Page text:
- There are visible spots, lesions, or white patches on the fish.
- The fish gasps at the surface of the water.
- The fish floats, sinks, whirls, or swims sideways.
- The fish shimmies (moves from side to side without going forward).
- A normally active fish is still.
- A normally still fish is very active.
- The fish suddenly bloats up, and it's not due to eggs or young.
- The fish is scratching against tank decorations.
And for fish big enough to handle:
- Water quality test kits: pH, ammonia, nitrite, nitrate
- Aquarium salt (NOT table salt. Most table salts contain additives to
keep them from clumping. Kosher or rock salt is OK).
- Malachite green/formalin ich remedy
- Methylene blue
- Chlorine bleach for disinfection
- Maybe one antibiotic (Kaynamycin or Furanace)
- Antibiotic-containing food
- Copper remedy for parasites
Fish are gasping at the surface, or very inactive, but there are not
visible lesions when it first starts. Their fins may be clamped. Many
fish of different species are affected, and possibly the whole tank. If
the water has been bad for a while, the fish may have finrot, or streaks
of blood in their fins.
- Malachite green or mercurochrome
Depending on your test results, try the following:
- If fish are gasping at the surface, or have purple gills: high
ammonia or low dissolved O2 may be the problem; test ammonia, dissolved O2
- If the main symptom is inactivity: test nitrites, pH, dissolved 02,
Symptoms: Fish look like they have little white salt grains on them and may
scratch against objects in the tank.
- Change enough of the water to reduce ammonia levels to 1-2 ppm
for freshwater or below 1 ppm for saltwater. If that means changing more
than a third of the water, be sure the water you add is the same
temperature, salinity, hardness and pH of the tank water. It is also
okay to do multiple smaller water changes for a few days. Aerate, and
make sure pH is at or below 7.0 for freshwater tanks. In addition to or
instead of changing water, you can also add a dose of AmQuel
to give fish immediate relief. Find out why ammonia is
present and correct the problem.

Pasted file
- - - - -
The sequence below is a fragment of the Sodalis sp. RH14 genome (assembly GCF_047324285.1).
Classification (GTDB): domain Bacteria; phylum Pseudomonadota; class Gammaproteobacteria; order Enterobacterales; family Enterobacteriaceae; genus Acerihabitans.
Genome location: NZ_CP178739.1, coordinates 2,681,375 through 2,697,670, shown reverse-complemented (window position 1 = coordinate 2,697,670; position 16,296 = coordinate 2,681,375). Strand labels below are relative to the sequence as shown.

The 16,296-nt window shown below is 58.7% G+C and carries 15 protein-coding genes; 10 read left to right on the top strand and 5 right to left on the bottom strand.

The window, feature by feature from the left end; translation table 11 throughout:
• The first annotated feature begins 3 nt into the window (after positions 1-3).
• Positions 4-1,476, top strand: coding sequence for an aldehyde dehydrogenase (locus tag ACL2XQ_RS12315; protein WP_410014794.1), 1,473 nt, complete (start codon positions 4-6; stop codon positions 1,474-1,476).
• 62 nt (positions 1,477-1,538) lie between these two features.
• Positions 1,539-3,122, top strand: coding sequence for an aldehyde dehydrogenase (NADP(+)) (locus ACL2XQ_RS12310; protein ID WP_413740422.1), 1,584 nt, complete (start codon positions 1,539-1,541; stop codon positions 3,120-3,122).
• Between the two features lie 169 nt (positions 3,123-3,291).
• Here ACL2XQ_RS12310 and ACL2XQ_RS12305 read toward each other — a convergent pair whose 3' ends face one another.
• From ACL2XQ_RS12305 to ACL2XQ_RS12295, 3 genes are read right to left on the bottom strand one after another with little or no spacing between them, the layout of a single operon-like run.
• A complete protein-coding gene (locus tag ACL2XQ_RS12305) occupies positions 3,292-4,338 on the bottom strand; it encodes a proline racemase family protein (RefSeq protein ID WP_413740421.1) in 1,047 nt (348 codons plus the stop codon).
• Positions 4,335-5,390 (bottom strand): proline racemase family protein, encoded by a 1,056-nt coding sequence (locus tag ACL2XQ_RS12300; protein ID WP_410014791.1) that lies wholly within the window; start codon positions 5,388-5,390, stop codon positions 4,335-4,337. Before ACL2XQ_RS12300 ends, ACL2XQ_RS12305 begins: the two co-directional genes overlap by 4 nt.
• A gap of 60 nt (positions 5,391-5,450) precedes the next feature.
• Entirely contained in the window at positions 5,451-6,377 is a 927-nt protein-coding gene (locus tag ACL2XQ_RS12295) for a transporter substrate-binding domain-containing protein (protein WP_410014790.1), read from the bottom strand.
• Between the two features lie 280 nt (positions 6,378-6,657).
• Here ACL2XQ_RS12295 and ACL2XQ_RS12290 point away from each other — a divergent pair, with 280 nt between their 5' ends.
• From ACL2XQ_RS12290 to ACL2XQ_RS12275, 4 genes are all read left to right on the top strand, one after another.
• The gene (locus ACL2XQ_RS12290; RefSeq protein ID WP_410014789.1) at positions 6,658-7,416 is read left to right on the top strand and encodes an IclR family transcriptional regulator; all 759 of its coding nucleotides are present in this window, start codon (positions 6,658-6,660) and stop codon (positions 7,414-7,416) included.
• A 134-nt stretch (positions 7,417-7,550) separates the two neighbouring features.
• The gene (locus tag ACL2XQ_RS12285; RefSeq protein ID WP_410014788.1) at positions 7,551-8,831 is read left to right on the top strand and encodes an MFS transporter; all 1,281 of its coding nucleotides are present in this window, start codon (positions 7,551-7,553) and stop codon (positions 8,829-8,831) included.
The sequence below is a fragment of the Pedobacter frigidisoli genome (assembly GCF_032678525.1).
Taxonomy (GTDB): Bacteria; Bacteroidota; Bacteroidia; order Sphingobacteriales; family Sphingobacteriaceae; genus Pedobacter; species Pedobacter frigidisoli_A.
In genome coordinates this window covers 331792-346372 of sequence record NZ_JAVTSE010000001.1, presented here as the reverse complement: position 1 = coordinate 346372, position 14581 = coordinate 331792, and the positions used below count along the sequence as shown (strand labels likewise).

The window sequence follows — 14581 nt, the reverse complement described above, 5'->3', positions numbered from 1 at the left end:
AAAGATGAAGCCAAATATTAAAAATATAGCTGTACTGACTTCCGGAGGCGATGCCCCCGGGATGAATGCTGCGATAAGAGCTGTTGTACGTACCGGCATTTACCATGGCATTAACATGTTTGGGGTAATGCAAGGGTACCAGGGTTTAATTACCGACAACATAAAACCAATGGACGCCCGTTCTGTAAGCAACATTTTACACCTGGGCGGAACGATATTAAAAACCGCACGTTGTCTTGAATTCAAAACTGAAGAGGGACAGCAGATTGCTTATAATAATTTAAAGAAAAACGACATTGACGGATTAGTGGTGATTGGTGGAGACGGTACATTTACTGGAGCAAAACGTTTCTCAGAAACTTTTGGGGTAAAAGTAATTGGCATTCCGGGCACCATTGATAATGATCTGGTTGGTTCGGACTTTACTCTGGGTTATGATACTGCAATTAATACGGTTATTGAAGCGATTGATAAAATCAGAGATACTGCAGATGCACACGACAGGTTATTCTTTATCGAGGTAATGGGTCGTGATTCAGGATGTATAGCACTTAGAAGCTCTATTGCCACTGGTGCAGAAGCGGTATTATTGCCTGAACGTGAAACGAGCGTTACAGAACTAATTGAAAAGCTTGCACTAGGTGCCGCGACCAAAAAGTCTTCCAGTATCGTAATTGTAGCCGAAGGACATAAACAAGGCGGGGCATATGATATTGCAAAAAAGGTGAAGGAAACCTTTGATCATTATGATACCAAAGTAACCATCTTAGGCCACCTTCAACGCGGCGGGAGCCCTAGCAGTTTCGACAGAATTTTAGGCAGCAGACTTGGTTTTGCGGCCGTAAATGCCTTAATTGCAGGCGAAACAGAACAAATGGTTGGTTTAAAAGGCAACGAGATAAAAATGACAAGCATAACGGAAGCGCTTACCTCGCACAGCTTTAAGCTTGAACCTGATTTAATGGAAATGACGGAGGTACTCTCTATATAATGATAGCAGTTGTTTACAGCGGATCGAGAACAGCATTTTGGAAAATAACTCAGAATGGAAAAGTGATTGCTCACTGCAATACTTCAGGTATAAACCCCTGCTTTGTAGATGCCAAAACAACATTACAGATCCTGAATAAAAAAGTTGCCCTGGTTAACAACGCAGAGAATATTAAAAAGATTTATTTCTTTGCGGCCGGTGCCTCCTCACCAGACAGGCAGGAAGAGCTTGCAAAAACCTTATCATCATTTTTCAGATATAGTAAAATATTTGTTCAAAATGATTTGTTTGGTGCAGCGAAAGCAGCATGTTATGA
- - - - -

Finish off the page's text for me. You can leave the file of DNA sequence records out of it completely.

- Change enough of the water to bring nitrites down to below 2 ppm (as
with ammonia, if this is a lot of water, match water parameters or do
multiple water changes), add 1 tbsp/gallon salt (not all fish may
tolerate this much -- start out with 1 tsp), and add supplemental
aeration. Find out why the nitrite levels are high and correct the
- Change water and clean the filter. If your filter is dirty, there
is more waste material present to break down into nitrate. Start
feeding less and changing water more often.
- Low oxygen
- Run an airstone. If this helps a lot, the fish probably don't have
enough oxygen in the water. Your tank may need cleaning, fewer fish, or
additional water movement at the surface from a powerhead, airstone, or
- Improper pH
- If pH is too low: make sure carbonate buffering is adequate -- at
least 5dKH. In general, adding baking soda at 1 tsp. per 30 gal.
raises dKH about 2
degrees. For a 10-20g tank that just needs the pH a little higher, try
about a quarter teaspoonful. If that isn't enough, add up to a
teaspoonful more. You can scale this up to 1 tsp/30 gal for larger
tanks. If the pH is still too low and the KH is at least 5-6 dKH, clean
the tank. For long-term buffering in saltwater and alkaline freshwater
systems, add crushed coral. If pH is too high, pH down (phosphoric
acid) can be added. Don't rely on this stuff, except in extreme
situations like ammonia poisoning because it can cause excessive algal
growth. To lower pH long-term, filter over peat, or use distilled or
deionized water mixed with your tapwater.
White spot disease (Ichthyopthirius multifiliis) is caused by a protozoan
with a life cycle that includes a free-living stage. Ich grows on a fish
--> it falls off and attaches to gravel or tank glass --> it
reproduces to MANY parasites --> these swarmers then attach to other
fish. If the swarmers do not find a fish host, they die in about 3 days
(depending on the water temperature).
Therefore, to treat it, medicine must be added to the display tank to kill
free-living parasites. If fish are removed to quarantine, parasites
living in the tank will escape the treatment -- unless ALL fish are
removed for about a week in freshwater or three weeks in saltwater
systems. In a reef tank, where invertebrates are sensitive to ich
medications, removing the fish is the only option. Some people think that
ich is probably dormant in most tanks. It is most often triggered by
Remedy: For most fish, use a medication with formalin and malachite green.
These are the active ingredients in many ich medications at fish shops.
Some products are Kordon's Rid Ich and Aquarium Products' Quick Cure.
Just read the label and you may find others. Check for temperature
fluctuations in the tank and fix them to avoid recurrences. Note that
tetras can be a little sensitive to malachite green, so use it at half
Use these products as directed (usually a daily dose) until all of the
fish are spot-free. Then dose every three days for a total of four more
doses. This will kill any free-swimming parasites as they hatch out of
Another remedy is to raise the tank temperature to about 90 deg F and add
1 tsp/gallon salt to the water. Not all fish tolerate this.
Finally, one can treat ich with a ``transfer method.'' Fish are moved daily
into a different tank with clean, conditioned, warmed water. Parasites
that came off of the fish are left behind in the tank. After moving the
fish daily for a week, the fish (presumably cured) can be put back into
the main tank. The disadvantage of this method is that it stresses both